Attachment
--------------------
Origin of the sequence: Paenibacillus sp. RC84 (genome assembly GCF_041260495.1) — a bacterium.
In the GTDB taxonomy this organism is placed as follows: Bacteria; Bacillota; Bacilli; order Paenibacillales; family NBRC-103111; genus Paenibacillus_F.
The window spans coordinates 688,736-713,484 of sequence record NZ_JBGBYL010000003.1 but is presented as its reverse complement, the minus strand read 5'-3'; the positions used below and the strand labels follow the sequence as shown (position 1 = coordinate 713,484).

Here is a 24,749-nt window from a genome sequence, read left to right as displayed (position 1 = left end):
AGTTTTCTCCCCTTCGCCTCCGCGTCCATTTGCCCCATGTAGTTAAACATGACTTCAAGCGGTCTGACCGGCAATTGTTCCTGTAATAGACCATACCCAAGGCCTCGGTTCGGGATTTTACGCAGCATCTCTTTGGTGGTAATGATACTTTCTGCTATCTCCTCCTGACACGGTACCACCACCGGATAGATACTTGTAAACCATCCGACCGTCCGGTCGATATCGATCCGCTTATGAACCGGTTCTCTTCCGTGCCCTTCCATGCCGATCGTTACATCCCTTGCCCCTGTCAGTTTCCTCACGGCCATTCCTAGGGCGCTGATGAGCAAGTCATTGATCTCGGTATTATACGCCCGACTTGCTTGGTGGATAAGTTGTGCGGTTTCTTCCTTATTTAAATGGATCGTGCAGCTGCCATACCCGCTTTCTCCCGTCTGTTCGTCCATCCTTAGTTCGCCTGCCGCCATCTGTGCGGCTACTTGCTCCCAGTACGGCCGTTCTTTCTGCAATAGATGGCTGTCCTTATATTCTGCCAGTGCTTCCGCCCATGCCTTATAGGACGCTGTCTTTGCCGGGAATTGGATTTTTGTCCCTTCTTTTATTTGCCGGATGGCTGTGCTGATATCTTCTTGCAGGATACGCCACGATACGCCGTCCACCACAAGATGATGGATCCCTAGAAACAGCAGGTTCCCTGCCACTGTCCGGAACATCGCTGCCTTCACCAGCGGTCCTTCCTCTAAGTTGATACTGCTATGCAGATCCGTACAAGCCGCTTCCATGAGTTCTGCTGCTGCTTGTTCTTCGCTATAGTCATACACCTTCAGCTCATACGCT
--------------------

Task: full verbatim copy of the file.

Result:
Origin of the sequence: Paenibacillus sp. RC84 (genome assembly GCF_041260495.1) — a bacterium.
In the GTDB taxonomy this organism is placed as follows: Bacteria; Bacillota; Bacilli; order Paenibacillales; family NBRC-103111; genus Paenibacillus_F.
The window spans coordinates 688,736-713,484 of sequence record NZ_JBGBYL010000003.1 but is presented as its reverse complement, the minus strand read 5'-3'; the positions used below and the strand labels follow the sequence as shown (position 1 = coordinate 713,484).

Here is a 24,749-nt window from a genome sequence, read left to right as displayed (position 1 = left end):
AGTTTTCTCCCCTTCGCCTCCGCGTCCATTTGCCCCATGTAGTTAAACATGACTTCAAGCGGTCTGACCGGCAATTGTTCCTGTAATAGACCATACCCAAGGCCTCGGTTCGGGATTTTACGCAGCATCTCTTTGGTGGTAATGATACTTTCTGCTATCTCCTCCTGACACGGTACCACCACCGGATAGATACTTGTAAACCATCCGACCGTCCGGTCGATATCGATCCGCTTATGAACCGGTTCTCTTCCGTGCCCTTCCATGCCGATCGTTACATCCCTTGCCCCTGTCAGTTTCCTCACGGCCATTCCTAGGGCGCTGATGAGCAAGTCATTGATCTCGGTATTATACGCCCGACTTGCTTGGTGGATAAGTTGTGCGGTTTCTTCCTTATTTAAATGGATCGTGCAGCTGCCATACCCGCTTTCTCCCGTCTGTTCGTCCATCCTTAGTTCGCCTGCCGCCATCTGTGCGGCTACTTGCTCCCAGTACGGCCGTTCTTTCTGCAATAGATGGCTGTCCTTATATTCTGCCAGTGCTTCCGCCCATGCCTTATAGGACGCTGTCTTTGCCGGGAATTGGATTTTTGTCCCTTCTTTTATTTGCCGGATGGCTGTGCTGATATCTTCTTGCAGGATACGCCACGATACGCCGTCCACCACAAGATGATGGATCCCTAGAAACAGCAGGTTCCCTGCCACTGTCCGGAACATCGCTGCCTTCACCAGCGGTCCTTCCTCTAAGTTGATACTGCTATGCAGATCCGTACAAGCCGCTTCCATGAGTTCTGCTGCTGCTTGTTCTTCGCTATAGTCATACACCTTCAGCTCATACGCT